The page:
In music—African music, to be more specific—the past always serves as a veritable source of inspiration for the present. Whether it’s Odunsi revamping Nigerian disco-funk from the ‘80s, or Worlasi taking sonic and spiritual cues from Ghanaian ‘60s & ‘70s folk for his last album, ‘Worla (the Man & the God)’, or Amapiano repurposing the distinct percussive elements of Bacardi folk, a significant portion of contemporary African music clearly has strong ties to past styles of music that defined previous eras.
Projecting vivid influences from Igbo highlife of the ‘50s & ‘60s, the Cavemen, made up of bassist Kingsley Okorie and drummer Benjamin James, have embraced a nostalgia-inspired narrative and approach to their music. Last year, the sibling duo shot into a higher level of visibility following integral contributions to Lady Donli’s excellent debut album, ‘Enjoy Your Life’, and their cult classic debut single, “Osondu”. Those releases showed how they used older inspirations as the framing device for their unique agenda: “We’re bringing vintage highlife back, but we’re also adding our elements to it—we’re making highlife futuristic,” the pair explained to us a while back.
“Anita”, the latest single in the lead up to their upcoming debut LP, ‘ROOTS’, consolidates on the Cavemen’s dedication to be much more than revivalists. In trademark fashion, the nod to vintage highlife is clear, but what makes the song truly special is that it sounds concurrently of-the-moment and instantly timeless.
While their style of music is considerably niche within the framework of modern Afropop, the Cavemen generally make music that’s really accessible and downright enjoyable. On “Anita”, though, they ramp things up a bit on the visceral side, putting together their own version of a club-ready song. The rustic elements and tight musicianship that accompanied previously released songs remain a fixture, with knotty guitar motifs, jangling shekere riffs and sizzling drum rolls combining to form the wickedly groovy sonic backbone. The catchy part comes with the chorus-driven song structure, filled with easily memorable lyrics and irresistible melodies.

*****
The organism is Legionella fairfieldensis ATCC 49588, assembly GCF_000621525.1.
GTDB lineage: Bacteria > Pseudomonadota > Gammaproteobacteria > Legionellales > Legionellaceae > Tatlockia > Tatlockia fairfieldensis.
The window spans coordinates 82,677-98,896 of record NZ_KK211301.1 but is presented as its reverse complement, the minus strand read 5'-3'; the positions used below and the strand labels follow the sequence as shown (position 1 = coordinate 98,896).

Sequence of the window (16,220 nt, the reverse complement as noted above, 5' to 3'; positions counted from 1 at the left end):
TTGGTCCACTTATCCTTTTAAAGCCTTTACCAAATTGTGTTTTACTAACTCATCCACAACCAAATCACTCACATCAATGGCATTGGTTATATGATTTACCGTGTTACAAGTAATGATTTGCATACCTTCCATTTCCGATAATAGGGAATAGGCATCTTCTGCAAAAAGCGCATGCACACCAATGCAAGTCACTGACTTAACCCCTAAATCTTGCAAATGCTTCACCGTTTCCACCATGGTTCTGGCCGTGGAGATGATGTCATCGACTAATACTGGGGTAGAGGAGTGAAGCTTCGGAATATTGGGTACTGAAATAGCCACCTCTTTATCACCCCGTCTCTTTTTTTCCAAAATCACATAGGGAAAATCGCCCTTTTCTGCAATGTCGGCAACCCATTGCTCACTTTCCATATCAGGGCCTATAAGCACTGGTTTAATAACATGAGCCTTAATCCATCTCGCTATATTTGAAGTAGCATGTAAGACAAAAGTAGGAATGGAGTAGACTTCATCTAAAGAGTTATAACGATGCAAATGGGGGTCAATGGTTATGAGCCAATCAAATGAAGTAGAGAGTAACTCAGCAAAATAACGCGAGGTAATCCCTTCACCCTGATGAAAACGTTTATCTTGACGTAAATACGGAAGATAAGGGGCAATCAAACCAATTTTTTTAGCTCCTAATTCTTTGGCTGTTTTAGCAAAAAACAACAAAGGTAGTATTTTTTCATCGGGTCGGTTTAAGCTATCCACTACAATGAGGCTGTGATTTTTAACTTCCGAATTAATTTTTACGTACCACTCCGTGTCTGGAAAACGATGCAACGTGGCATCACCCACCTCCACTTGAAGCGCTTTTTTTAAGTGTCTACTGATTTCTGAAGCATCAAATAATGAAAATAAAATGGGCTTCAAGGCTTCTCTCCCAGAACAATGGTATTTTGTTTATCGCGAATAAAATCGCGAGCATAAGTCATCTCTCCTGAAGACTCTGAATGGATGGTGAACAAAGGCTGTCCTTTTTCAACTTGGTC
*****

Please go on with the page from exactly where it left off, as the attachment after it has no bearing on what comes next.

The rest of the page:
“Anita eh, you go killi somebody”, Benjamin hysterically howls in his helium-pitched voice, singing a familiar version of words we’ve heard so many times in afropop, but he channels those sentiments in a way that borders on true devotion to the song’s titular character. Where previous singles saw them ceding space in front of the mic to one another, Kingsley delivers backing yet prominent vocals on “Anita”, adding a higher level of synergy to what we’re used to hearing from the Cavemen.
It’s difficult to tell if this is the Cavemen at their absolute best, since they seem to set the bar higher for themselves with each new song—‘ROOTS’ will be ideal gauge for that. But for what it is, “Anita” is a near impeccable song that underlines the Cavemen’s uniqueness, as well as the endless possibilities of their chosen sound.
Listen to “Anita” here.
Featured Image Credits: Instagram/the.cavemen
Dennis is not an interesting person. Tweet Your Favourite Playboi Carti Songs at him @dennisadepeter